Anyone that knows me has probably noticed that I spend a lot of time talking to a lot of young professionals. And it surprises me that, even with the massive effort NCARB has undertaken to educate the community about the pending changes in the exam process (including publishing the Test Specification), there’s still a great deal of confusion and misunderstanding about what’s actually going on. So let’s all take a collective breather –take five, if you will – and review some of the more important facts about ARE 5.0… 1. The new version of the exam is still over a year away.  ARE 5.0 is not set to launch until late 2016, well over a year from now.  Anyone that...

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feature

Lessons in Human Nature

Anne Swager's 25 Years with AIA Pittsburgh

By Becky Spevack Posted on August 23, 2015

Anne Swager, Hon. AIA has been called many things – progressive, outspoken, ballsy, an ally, a foe, compassionate, cheerleader, easily distracted, thinker of big ideas. And for the past 25 years, she’s also been called Executive Director of AIA Pittsburgh. I have worked with AIA Pittsburgh and Anne in a handful of capacities over the past decade and one thing I have learned is, if she has a story to tell (and she will), you should sit down and listen. We touched base over a cup of coffee recently to look back over this quarter century of her leadership at AIA Pittsburgh and her career serving as a voice for the architecture community. Columns: First things first, did you ever...

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House Vs. Home

This Non-Architect Speaks About the One Structure She Intimately Knows

By Becky Spevack Posted on July 7, 2015

I could never claim to be an expert in the field of architecture. The subject is far too broad, and perhaps my attention span too short. My head starts spinning just merely considering the quantity of information – the periods and styles, influences and materials – that is to be found across this vast and varied planet. People have spent their entire lives focused on a single city or trend, a school of thought or even an individual architect; decades learning all there is to know about one piece of a single subject. It’s amazing, fascinating, and… overwhelming. I will never be an expert on any of these things, but there is one small bit of the architecture world that...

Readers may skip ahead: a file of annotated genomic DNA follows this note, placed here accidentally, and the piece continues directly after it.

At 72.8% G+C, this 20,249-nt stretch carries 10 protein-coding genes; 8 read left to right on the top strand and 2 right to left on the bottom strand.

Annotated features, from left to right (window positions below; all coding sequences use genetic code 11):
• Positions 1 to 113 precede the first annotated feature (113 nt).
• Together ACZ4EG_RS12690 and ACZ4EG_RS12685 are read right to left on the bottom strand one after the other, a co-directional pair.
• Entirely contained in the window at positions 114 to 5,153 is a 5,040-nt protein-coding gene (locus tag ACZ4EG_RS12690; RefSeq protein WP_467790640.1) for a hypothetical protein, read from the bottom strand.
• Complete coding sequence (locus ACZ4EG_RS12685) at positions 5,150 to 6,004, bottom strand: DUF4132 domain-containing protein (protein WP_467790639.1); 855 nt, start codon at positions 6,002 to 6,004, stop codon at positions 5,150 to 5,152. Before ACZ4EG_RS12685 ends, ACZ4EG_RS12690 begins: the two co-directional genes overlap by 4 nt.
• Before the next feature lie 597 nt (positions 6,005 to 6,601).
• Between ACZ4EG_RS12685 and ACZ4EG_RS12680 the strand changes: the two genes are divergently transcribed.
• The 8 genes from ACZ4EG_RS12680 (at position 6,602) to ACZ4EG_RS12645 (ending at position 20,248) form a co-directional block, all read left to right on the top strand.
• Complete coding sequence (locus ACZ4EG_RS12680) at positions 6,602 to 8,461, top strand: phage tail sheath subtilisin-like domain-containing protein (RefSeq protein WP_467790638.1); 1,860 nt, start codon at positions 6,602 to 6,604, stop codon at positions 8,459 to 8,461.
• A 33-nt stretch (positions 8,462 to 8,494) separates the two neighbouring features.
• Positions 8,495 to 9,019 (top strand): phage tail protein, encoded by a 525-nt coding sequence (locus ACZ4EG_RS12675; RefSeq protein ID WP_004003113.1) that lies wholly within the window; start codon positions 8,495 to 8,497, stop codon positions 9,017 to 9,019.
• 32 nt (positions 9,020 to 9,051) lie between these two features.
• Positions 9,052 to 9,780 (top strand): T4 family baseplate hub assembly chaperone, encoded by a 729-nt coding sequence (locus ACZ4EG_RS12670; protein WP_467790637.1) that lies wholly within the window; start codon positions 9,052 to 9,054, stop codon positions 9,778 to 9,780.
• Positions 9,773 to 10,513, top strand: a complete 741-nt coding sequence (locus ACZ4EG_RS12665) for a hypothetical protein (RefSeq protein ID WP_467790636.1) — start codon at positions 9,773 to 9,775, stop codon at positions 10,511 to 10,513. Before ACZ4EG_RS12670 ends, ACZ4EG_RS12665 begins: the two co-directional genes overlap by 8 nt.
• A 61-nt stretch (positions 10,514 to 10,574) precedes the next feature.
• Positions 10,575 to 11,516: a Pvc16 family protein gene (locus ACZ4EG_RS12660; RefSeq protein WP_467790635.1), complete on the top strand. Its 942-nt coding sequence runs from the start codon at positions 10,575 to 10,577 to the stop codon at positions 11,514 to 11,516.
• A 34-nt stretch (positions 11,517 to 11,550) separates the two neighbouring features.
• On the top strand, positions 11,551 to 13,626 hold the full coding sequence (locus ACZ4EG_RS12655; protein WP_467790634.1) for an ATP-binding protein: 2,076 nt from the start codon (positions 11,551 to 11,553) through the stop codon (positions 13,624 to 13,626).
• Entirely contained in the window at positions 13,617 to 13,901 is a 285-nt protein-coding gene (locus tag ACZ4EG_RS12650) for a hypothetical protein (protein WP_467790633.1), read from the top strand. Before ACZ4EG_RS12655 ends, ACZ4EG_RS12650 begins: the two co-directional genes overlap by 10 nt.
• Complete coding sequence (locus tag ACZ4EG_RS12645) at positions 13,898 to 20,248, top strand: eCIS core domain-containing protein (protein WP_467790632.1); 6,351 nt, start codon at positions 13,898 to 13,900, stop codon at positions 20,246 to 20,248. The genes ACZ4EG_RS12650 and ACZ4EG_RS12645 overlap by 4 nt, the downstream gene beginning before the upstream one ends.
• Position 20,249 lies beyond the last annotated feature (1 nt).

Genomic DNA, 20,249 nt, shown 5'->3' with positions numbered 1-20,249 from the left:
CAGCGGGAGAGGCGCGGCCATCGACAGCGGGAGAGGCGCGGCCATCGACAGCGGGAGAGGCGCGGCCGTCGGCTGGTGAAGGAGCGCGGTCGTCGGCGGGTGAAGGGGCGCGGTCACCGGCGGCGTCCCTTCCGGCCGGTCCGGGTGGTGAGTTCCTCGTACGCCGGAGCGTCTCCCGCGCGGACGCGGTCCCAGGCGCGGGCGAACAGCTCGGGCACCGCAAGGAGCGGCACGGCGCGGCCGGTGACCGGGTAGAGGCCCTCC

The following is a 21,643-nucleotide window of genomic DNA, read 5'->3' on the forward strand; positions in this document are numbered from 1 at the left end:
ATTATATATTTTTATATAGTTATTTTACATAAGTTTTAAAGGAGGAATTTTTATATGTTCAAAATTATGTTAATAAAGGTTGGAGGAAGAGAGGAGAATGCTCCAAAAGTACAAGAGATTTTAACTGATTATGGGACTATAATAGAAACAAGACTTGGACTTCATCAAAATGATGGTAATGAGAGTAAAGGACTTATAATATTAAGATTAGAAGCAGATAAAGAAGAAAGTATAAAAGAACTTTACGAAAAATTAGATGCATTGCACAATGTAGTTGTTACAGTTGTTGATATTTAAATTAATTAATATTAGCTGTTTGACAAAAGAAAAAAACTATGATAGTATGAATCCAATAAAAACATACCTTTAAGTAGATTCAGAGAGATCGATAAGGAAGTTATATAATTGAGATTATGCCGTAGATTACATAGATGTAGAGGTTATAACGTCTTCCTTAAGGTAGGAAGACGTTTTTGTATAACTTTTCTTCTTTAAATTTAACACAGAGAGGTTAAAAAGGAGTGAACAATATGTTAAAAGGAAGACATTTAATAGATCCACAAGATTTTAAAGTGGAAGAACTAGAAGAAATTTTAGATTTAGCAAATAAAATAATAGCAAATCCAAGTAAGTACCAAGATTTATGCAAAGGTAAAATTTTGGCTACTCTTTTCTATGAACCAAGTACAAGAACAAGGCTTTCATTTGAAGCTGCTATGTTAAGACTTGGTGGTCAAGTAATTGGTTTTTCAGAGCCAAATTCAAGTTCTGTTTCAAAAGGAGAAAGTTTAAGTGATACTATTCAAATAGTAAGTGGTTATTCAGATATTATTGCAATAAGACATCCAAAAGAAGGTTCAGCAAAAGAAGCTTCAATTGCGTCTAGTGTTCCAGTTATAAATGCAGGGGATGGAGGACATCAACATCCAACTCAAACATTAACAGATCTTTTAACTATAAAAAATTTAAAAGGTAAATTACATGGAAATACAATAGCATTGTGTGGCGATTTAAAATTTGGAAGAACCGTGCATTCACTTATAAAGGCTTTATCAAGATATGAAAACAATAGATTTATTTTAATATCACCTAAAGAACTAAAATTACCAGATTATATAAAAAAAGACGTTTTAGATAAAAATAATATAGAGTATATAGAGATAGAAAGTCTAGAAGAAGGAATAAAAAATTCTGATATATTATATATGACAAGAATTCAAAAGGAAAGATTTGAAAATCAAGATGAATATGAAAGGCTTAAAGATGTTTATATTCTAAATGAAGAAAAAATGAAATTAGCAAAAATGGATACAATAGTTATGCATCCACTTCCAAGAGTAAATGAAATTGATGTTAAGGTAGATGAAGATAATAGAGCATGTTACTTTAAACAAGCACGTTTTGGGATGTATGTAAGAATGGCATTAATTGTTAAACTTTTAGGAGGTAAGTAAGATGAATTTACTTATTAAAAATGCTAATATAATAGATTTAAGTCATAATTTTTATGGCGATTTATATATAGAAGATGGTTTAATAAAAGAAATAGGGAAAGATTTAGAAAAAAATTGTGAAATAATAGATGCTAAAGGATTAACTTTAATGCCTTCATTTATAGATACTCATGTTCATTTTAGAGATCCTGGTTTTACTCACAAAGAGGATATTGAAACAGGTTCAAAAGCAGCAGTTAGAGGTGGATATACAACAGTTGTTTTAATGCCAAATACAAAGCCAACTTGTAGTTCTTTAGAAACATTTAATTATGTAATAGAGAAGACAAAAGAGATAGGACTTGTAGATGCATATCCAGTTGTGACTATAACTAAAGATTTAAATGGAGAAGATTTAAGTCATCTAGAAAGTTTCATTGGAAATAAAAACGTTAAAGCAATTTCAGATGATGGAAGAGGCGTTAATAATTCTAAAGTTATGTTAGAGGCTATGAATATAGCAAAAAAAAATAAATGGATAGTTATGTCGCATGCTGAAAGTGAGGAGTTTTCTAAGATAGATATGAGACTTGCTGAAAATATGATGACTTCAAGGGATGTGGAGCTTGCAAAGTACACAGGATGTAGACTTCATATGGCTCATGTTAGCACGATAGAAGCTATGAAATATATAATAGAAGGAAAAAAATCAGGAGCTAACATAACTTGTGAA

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Determined to Empower

YAF Chair Shares Experiences from Grassroots

By Joshua Harter, AIA Posted on April 9, 2015

This year’s Grassroots Leadership and Legislative Conference was my first experience participating in an AIA National event. I returned home from the conference with a confidence and passion in what the AIA does to promote our profession and a refreshed view of what it means to be a young architect member of the AIA. I left determined to empower my fellow young architects in becoming the next generation of leaders. Everyday our colleagues are taking action, standing firm and working to defend the role of the architect, providing legislative resources towards important issues such as national model code development, empowering communities back from disaster, and working off the debt aspiring architects face. According to the NAAB 6,347 accredited degrees were...